Reviewed by Alfred Cohen
Speak to the children of Israel, and let them make for themselves tzitzit at the corners of their garments, for all generations. And they shall put . . . a strand of techelet . . . at the corner. And [when] you see it, you will remember all the mitzvoth of the Lord and do them . . . (Exodus 15:37).
While the mitzvah of donning tzitzit is fairly straightforward—one must wear fringes at the corners of a four-cornered garment—the requirement to include a strand of techelet is somewhat ambiguous. What is techelet? What purpose does it serve? Elucidating the verse above, the rabbis state: Techelet is the same color as the heavens, and when a person sees it on his garment, he will remember God Who dwells in heaven and has given us commandments, and thereby he will be prompted to observe all the mitzvot of the Torah (Rashi, ibid.). [Interestingly, the blue stripe in the Israeli flag is evocative of the strand of blue in the tzitzit.]
For thousands of years tzitzit did indeed include the thread of techelet, but almost 1,000 years ago the practice lapsed because the knowledge of how to make techelet was lost. The blue strand in the tzitzit needs to be specifically techelet, the color of blue dye derived from the secretions or ‘blood’ of a sea creature called the chilazon, and the identity of the elusive chilazon was lost.
Around 120 years ago, an attempt was made to identify this creature and restore the practice of wearing techelet in tzitzit. The attempt, initiated by Rabbi Henoch Leiner (of Radzyn, Poland) and generally regarded as failing to correctly identify the chilazon, nevertheless succeeded in stimulating great interest in reviving the lost mitzvah. Numerous rabbinic and scientific studies have been undertaken to verify the true identity of the chilazon, and the story of that quest as well as full discussions of the scientific data which support that inquiry are the subject of a fascinating new book, The Rarest Blue, written by Baruch Sterman with his wife, Judy Taubes Sterman.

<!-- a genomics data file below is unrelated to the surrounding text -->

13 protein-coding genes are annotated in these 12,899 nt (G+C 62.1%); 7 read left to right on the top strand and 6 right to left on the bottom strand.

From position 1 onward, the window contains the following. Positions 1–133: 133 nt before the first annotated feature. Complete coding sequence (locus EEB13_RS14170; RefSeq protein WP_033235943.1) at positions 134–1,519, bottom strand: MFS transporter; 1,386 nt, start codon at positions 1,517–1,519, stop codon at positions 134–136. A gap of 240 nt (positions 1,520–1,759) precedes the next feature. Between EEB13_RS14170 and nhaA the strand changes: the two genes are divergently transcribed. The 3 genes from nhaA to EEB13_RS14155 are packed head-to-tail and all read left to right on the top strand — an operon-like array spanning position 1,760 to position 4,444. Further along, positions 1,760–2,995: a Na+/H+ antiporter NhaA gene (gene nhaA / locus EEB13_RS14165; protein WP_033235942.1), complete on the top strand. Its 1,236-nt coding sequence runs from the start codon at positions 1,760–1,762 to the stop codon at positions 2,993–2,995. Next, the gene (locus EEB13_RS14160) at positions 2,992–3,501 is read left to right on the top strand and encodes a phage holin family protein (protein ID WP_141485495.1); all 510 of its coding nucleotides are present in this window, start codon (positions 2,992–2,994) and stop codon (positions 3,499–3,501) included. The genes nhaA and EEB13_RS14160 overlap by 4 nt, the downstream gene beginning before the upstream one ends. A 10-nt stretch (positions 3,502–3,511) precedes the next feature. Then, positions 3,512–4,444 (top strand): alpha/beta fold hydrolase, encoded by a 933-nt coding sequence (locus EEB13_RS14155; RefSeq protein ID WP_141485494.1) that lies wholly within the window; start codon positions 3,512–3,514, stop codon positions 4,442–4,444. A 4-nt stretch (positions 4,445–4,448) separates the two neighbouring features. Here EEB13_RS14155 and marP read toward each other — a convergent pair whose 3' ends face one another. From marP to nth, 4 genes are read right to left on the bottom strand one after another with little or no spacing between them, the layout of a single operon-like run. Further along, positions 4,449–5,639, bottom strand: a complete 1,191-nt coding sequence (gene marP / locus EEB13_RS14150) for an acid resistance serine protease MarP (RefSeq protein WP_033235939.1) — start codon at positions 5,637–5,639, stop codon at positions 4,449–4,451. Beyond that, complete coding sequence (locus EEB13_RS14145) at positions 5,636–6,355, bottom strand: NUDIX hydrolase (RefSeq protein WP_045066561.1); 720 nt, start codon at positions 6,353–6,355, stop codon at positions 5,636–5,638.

Ultimately, then, we must conclude that while in the realm of information and background this book performs an excellent and important service, it actually deals with only one part of the equation.
The Rarest Blue reports on a broad range of inquiries into the scientific aspects of determining which sea creature is indeed the chilazon, which the book identifies as the murex trunculus, based upon descriptions in the Talmud and in rabbinic literature. Furthermore, The Rarest Blue details the production methods, including how the potential techelet is extracted from the murex and how the dye is manufactured. The authors even delve into the question of how color is perceived by the human eye. Their comprehensive and absorbing discussions are an excellent review of the scientific studies associated with the attempt to restore an ancient mitzvah, which include not only determining which sea creature could be the chilazon, but also the surprisingly complex endeavor to replicate the ancient extraction and dyeing methods.